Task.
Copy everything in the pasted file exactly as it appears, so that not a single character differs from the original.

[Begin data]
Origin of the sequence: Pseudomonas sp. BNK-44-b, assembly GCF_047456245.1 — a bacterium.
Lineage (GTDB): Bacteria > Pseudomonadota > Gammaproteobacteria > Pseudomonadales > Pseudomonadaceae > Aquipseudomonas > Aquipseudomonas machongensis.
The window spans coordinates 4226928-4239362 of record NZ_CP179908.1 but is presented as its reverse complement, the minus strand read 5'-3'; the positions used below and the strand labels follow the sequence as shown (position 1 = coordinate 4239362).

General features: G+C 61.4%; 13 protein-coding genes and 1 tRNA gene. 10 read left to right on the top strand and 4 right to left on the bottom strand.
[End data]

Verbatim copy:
Origin of the sequence: Pseudomonas sp. BNK-44-b, assembly GCF_047456245.1 — a bacterium.
Lineage (GTDB): Bacteria > Pseudomonadota > Gammaproteobacteria > Pseudomonadales > Pseudomonadaceae > Aquipseudomonas > Aquipseudomonas machongensis.
The window spans coordinates 4226928-4239362 of record NZ_CP179908.1 but is presented as its reverse complement, the minus strand read 5'-3'; the positions used below and the strand labels follow the sequence as shown (position 1 = coordinate 4239362).

General features: G+C 61.4%; 13 protein-coding genes and 1 tRNA gene. 10 read left to right on the top strand and 4 right to left on the bottom strand.